Morgan Valdivieso wasn’t expecting to get high with her grandmother—figuratively speaking—on a visit to Midland, located near the Thumb in Michigan’s Great Lakes Bay region. But the 15-year-old Texan, a self- described “city kid” from Houston, fondly recalls strolling skyward together along the Canopy Walk, an elevated boardwalk built amid the towering pines in Dow Gardens’ revitalized Whiting Forest. The Forest is part of the 110-acre Dow Gardens, a botanical marvel that features walking trails, a greenhouse and seasonal flowering beds and plants.

Stretching 1,400 linear feet, or about one quarter-mile, it’s touted as the nation’s longest canopy walk, complete with a kid- pleasing rope bridge, giant cargo nets and swaying pod-shaped play structures and bird’s-eye views through the treetops.

“It was so pretty and peaceful up there,” Valdivieso says, of the three-pronged wooden walkway that looms 40 feet, or four stories, above the ground at its highest point. “You could hear all the birds and the [rustling] trees. It’s very different from what I’m used to. It gave me a new appreciation for nature.”

That’s exactly what Sara and Macauley “Mike” Whiting Jr., were going for when they envisioned the Canopy Walk, which opened last October as the crown jewel of a four-year, $20.4-million update of Whiting Forest. Other new elements in the 54-acre tract include a wheelchair-friendly playground, café, amphitheater, forest classroom, apple orchard and restored creek. It’s all linked via one-and-a-half miles of ADA-compliant pathways, plus additional nature trails along the woods, meadows and wetlands.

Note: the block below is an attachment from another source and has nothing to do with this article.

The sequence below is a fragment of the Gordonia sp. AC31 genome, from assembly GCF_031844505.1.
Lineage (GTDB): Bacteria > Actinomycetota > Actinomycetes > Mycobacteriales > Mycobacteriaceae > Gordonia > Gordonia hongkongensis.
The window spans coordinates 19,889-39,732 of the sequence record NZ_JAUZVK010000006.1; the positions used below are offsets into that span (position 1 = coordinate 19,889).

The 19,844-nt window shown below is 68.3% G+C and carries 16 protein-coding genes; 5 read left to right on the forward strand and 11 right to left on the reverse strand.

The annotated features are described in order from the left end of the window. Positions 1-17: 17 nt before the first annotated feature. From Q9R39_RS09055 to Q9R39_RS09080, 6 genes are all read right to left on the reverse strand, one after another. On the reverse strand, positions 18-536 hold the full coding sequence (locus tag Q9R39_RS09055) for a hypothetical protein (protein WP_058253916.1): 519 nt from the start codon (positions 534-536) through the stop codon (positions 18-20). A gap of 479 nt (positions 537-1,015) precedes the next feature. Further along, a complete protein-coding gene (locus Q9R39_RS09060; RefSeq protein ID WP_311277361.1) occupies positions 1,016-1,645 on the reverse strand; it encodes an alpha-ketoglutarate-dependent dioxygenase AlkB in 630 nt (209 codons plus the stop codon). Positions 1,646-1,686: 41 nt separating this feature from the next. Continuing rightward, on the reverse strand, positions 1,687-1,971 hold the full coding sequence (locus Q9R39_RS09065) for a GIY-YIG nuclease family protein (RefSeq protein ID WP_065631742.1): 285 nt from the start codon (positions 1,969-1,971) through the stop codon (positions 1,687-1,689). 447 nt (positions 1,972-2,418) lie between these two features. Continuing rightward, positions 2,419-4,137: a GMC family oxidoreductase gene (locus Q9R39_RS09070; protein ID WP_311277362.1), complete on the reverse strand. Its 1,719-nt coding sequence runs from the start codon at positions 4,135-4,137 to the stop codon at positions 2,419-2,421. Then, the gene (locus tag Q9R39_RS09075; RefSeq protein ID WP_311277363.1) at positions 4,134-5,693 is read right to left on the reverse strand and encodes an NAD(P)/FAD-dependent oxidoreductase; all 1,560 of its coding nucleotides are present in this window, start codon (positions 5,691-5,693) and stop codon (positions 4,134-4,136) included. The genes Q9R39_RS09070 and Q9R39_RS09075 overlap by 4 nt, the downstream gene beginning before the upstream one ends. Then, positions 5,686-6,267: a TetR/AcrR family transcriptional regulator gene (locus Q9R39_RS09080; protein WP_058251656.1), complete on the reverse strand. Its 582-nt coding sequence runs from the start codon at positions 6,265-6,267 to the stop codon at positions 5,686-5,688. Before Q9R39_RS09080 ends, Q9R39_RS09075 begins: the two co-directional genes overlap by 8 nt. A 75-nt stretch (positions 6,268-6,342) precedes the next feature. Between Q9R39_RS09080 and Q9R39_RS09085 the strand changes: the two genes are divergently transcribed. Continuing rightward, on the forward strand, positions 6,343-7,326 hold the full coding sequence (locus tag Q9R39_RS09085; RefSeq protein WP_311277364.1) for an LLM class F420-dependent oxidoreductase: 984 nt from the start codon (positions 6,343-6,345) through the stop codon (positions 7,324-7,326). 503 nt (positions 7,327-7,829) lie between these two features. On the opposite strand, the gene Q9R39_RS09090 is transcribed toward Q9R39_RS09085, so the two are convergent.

Family Tree

The ambitious overhaul was a gift of the Herbert H. and Grace A. Dow Foundation, of which Mike Whiting serves as president. And it’s a project dear to his heart: the forest was his childhood backyard, a place, he says, where he and his brother spent countless hours catching frogs and climbing trees.

Whiting’s mother, Helen Dow Whiting, was the granddaughter of Herbert H. Dow, who founded Dow Chemical Co. in Midland in 1897. They lived on the grounds in a mid-century modern home designed by her uncle, the prolific Midland architect Alden B. Dow, who was designated Michigan’s first—and to this day—only architect laureate before his death in 1983.

Today, the circa-1948 family home has been repurposed into a contemporary visitor center, where Valdivieso and her grandmother, Shelley Rubinstein, began their Dow Gardens outing. It was a second visit for Rubinstein, who lives in metro Detroit and wanted to share the experience with her visiting granddaughter.

Browsing visitor center exhibits that detail the history of the prominent family and the property, the pair was impressed by an oversized, Alden B. Dow-designed “Woods of the World” front door. Representing 58 tree species, it showcases 336 blocks of wood from 94 countries, all collected by Helen Whiting on global travels with her husband, Macauley “Mac” Whiting.

They also learned that Herbert H. Dow’s favorite hobby was his apple orchard, and that he used the serene pond visible from the Canopy Walk for irrigation. As part of the forest redo, 231 trees representing 92 varieties of apple and other fruit trees (some heirloom) were planted around a mother apple tree that still bears fruit more than 100 years after Dow planted it.